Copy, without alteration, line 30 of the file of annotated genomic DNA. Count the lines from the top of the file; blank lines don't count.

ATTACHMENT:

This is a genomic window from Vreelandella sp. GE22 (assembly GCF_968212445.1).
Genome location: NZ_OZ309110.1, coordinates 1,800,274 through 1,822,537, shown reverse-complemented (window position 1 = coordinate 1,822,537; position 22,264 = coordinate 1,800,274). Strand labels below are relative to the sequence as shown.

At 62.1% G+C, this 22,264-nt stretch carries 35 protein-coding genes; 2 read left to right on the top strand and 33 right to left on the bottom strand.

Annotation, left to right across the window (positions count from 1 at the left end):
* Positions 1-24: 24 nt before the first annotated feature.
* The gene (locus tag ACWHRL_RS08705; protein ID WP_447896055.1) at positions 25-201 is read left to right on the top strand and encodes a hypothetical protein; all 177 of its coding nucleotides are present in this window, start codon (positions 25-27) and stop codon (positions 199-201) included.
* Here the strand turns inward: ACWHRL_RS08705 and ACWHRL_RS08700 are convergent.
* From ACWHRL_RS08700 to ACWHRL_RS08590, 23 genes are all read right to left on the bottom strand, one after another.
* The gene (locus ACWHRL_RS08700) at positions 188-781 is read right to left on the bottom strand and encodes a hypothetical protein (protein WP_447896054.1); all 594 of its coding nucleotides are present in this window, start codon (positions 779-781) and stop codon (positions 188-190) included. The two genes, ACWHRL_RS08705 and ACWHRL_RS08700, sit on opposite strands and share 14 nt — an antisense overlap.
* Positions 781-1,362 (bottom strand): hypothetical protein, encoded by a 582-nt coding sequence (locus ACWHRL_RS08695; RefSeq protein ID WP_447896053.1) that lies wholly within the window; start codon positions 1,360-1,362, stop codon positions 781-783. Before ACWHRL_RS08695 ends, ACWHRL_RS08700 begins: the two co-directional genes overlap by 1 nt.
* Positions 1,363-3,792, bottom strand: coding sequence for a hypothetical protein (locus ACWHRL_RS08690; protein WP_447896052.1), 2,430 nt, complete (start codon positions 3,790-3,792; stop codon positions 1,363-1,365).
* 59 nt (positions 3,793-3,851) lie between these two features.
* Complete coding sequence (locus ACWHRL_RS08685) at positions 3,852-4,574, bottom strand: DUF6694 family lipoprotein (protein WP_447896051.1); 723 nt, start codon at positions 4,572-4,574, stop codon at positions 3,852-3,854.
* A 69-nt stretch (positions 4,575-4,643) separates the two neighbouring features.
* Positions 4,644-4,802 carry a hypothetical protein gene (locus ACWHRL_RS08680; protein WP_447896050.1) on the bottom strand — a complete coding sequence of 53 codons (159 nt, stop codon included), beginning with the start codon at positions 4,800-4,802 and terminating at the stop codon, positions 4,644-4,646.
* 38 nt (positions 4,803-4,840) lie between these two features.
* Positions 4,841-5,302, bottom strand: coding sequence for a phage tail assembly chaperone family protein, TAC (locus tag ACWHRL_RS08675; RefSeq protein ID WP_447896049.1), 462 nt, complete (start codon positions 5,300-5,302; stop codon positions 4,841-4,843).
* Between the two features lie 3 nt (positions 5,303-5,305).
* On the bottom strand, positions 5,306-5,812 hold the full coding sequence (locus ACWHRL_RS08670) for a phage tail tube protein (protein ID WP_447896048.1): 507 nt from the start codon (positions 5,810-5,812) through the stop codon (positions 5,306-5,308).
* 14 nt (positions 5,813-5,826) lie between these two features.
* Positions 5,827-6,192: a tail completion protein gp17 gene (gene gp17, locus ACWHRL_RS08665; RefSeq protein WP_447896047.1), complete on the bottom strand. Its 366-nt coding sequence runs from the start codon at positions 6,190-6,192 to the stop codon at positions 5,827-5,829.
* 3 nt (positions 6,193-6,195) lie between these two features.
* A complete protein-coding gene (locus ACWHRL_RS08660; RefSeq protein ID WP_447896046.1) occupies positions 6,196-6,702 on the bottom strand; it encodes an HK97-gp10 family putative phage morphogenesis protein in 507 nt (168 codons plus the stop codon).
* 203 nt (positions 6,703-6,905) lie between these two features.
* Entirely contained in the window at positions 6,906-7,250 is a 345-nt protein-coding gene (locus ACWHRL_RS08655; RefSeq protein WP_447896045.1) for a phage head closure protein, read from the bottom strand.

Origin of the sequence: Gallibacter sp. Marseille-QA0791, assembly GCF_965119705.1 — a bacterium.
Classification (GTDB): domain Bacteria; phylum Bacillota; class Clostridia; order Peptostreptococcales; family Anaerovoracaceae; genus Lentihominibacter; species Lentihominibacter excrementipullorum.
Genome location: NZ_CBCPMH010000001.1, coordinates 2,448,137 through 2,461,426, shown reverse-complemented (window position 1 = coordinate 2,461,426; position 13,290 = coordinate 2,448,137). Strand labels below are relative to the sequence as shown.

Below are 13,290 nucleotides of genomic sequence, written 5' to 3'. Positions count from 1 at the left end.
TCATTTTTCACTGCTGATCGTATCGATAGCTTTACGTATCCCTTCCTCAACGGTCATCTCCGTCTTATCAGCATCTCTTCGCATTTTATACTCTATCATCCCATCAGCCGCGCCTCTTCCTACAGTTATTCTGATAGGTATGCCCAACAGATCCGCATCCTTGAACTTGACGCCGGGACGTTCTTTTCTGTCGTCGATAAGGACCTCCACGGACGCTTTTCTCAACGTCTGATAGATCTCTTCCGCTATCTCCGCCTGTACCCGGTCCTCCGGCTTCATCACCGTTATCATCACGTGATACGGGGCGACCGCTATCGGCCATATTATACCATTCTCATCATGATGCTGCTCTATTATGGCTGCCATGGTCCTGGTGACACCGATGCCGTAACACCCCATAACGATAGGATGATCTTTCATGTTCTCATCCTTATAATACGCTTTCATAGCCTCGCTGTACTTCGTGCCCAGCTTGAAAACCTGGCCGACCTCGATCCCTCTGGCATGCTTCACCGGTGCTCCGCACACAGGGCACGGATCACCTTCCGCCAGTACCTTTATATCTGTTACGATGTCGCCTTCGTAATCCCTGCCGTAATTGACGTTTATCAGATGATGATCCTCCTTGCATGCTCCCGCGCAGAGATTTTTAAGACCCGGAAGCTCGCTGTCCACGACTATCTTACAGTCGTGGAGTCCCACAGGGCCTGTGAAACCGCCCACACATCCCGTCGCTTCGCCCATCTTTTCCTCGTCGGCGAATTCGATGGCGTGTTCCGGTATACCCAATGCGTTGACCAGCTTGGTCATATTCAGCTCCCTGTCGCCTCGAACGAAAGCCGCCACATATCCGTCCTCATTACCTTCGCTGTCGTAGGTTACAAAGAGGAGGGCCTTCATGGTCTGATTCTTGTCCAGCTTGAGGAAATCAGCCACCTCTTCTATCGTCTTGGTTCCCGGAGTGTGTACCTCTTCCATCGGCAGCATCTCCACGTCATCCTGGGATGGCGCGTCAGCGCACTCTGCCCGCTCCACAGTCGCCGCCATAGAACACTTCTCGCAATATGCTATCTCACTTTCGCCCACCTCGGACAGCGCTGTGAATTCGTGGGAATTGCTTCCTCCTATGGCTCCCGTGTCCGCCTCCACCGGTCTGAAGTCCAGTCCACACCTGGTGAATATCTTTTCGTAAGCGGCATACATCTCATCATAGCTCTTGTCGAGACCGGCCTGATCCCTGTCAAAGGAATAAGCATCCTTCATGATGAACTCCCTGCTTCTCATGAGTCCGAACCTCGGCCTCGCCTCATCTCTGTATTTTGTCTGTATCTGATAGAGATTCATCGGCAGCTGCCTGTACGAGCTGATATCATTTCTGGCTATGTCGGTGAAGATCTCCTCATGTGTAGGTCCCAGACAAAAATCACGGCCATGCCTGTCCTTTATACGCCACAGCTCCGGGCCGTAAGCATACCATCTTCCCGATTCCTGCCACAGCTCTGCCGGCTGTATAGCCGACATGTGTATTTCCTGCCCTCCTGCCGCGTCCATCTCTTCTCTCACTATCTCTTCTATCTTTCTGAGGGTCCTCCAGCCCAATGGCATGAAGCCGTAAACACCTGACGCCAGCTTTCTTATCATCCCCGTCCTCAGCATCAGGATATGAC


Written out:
TCATTTTTCACTGCTGATCGTATCGATAGCTTTACGTATCCCTTCCTCAACGGTCATCTCCGTCTTATCAGCATCTCTTCGCATTTTATACTCTATCATCCCATCAGCCGCGCCTCTTCCTACAGTTATTCTGATAGGTATGCCCAACAGATCCGCATCCTTGAACTTGACGCCGGGACGTTCTTTTCTGTCGTCGATAAGGACCTCCACGGACGCTTTTCTCAACGTCTGATAGATCTCTTCCGCTATCTCCGCCTGTACCCGGTCCTCCGGCTTCATCACCGTTATCATCACGTGATACGGGGCGACCGCTATCGGCCATATTATACCATTCTCATCATGATGCTGCTCTATTATGGCTGCCATGGTCCTGGTGACACCGATGCCGTAACACCCCATAACGATAGGATGATCTTTCATGTTCTCATCCTTATAATACGCTTTCATAGCCTCGCTGTACTTCGTGCCCAGCTTGAAAACCTGGCCGACCTCGATCCCTCTGGCATGCTTCACCGGTGCTCCGCACACAGGGCACGGATCACCTTCCGCCAGTACCTTTATATCTGTTACGATGTCGCCTTCGTAATCCCTGCCGTAATTGACGTTTATCAGATGATGATCCTCCTTGCATGCTCCCGCGCAGAGATTTTTAAGACCCGGAAGCTCGCTGTCCACGACTATCTTACAGTCGTGGAGTCCCACAGGGCCTGTGAAACCGCCCACACATCCCGTCGCTTCGCCCATCTTTTCCTCGTCGGCGAATTCGATGGCGTGTTCCGGTATACCCAATGCGTTGACCAGCTTGGTCATATTCAGCTCCCTGTCGCCTCGAACGAAAGCCGCCACATATCCGTCCTCATTACCTTCGCTGTCGTAGGTTACAAAGAGGAGGGCCTTCATGGTCTGATTCTTGTCCAGCTTGAGGAAATCAGCCACCTCTTCTATCGTCTTGGTTCCCGGAGTGTGTACCTCTTCCATCGGCAGCATCTCCACGTCATCCTGGGATGGCGCGTCAGCGCACTCTGCCCGCTCCACAGTCGCCGCCATAGAACACTTCTCGCAATATGCTATCTCACTTTCGCCCACCTCGGACAGCGCTGTGAATTCGTGGGAATTGCTTCCTCCTATGGCTCCCGTGTCCGCCTCCACCGGTCTGAAGTCCAGTCCACACCTGGTGAATATCTTTTCGTAAGCGGCATACATCTCATCATAGCTCTTGTCGAGACCGGCCTGATCCCTGTCAAAGGAATAAGCATCCTTCATGATGAACTCCCTGCTTCTCATGAGTCCGAACCTCGGCCTCGCCTCATCTCTGTATTTTGTCTGTATCTGATAGAGATTCATCGGCAGCTGCCTGTACGAGCTGATATCATTTCTGGCTATGTCGGTGAAGATCTCCTCATGTGTAGGTCCCAGACAAAAATCACGGCCATGCCTGTCCTTTATACGCCACAGCTCCGGGCCGTAAGCATACCATCTTCCCGATTCCTGCCACAGCTCTGCCGGCTGTATAGCCGACATGTGTATTTCCTGCCCTCCTGCCGCGTCCATCTCTTCTCTCACTATCTCTTCTATCTTTCTGAGGGTCCTCCAGCCCAATGGCATGAAGCCGTAAACACCTGACGCCAGCTTTCTTATCATCCCCGTCCTCAGCATCAGGATATGAC